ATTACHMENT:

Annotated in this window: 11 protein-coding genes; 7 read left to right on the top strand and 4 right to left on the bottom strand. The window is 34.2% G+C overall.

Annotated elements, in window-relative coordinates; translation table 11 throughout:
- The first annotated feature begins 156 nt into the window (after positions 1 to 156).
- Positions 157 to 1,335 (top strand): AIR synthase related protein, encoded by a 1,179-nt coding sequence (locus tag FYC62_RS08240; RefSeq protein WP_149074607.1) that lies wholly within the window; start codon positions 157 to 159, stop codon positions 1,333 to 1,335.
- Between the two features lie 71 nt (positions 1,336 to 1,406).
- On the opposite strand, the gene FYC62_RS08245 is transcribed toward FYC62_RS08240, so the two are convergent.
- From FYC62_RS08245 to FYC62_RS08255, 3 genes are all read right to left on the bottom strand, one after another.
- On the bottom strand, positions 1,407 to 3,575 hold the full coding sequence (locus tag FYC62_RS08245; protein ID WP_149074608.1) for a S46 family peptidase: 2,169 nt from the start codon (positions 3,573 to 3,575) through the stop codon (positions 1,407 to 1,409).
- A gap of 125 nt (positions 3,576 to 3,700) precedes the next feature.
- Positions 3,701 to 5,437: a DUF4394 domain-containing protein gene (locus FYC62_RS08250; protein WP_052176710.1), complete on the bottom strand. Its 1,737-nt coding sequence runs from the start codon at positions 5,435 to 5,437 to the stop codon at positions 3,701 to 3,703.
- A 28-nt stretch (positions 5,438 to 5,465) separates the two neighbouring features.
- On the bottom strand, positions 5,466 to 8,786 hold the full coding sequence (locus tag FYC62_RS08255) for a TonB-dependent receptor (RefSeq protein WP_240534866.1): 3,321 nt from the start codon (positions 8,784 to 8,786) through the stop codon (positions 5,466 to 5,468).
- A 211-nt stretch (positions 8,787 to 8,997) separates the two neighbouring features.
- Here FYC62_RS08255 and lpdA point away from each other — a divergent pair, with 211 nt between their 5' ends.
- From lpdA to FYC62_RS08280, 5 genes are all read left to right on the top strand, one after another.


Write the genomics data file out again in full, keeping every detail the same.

Annotated in this window: 11 protein-coding genes; 7 read left to right on the top strand and 4 right to left on the bottom strand. The window is 34.2% G+C overall.

Annotated elements, in window-relative coordinates; translation table 11 throughout:
- The first annotated feature begins 156 nt into the window (after positions 1 to 156).
- Positions 157 to 1,335 (top strand): AIR synthase related protein, encoded by a 1,179-nt coding sequence (locus tag FYC62_RS08240; RefSeq protein WP_149074607.1) that lies wholly within the window; start codon positions 157 to 159, stop codon positions 1,333 to 1,335.
- Between the two features lie 71 nt (positions 1,336 to 1,406).
- On the opposite strand, the gene FYC62_RS08245 is transcribed toward FYC62_RS08240, so the two are convergent.
- From FYC62_RS08245 to FYC62_RS08255, 3 genes are all read right to left on the bottom strand, one after another.
- On the bottom strand, positions 1,407 to 3,575 hold the full coding sequence (locus tag FYC62_RS08245; protein ID WP_149074608.1) for a S46 family peptidase: 2,169 nt from the start codon (positions 3,573 to 3,575) through the stop codon (positions 1,407 to 1,409).
- A gap of 125 nt (positions 3,576 to 3,700) precedes the next feature.
- Positions 3,701 to 5,437: a DUF4394 domain-containing protein gene (locus FYC62_RS08250; protein WP_052176710.1), complete on the bottom strand. Its 1,737-nt coding sequence runs from the start codon at positions 5,435 to 5,437 to the stop codon at positions 3,701 to 3,703.
- A 28-nt stretch (positions 5,438 to 5,465) separates the two neighbouring features.
- On the bottom strand, positions 5,466 to 8,786 hold the full coding sequence (locus tag FYC62_RS08255) for a TonB-dependent receptor (RefSeq protein WP_240534866.1): 3,321 nt from the start codon (positions 8,784 to 8,786) through the stop codon (positions 5,466 to 5,468).
- A 211-nt stretch (positions 8,787 to 8,997) separates the two neighbouring features.
- Here FYC62_RS08255 and lpdA point away from each other — a divergent pair, with 211 nt between their 5' ends.
- From lpdA to FYC62_RS08280, 5 genes are all read left to right on the top strand, one after another.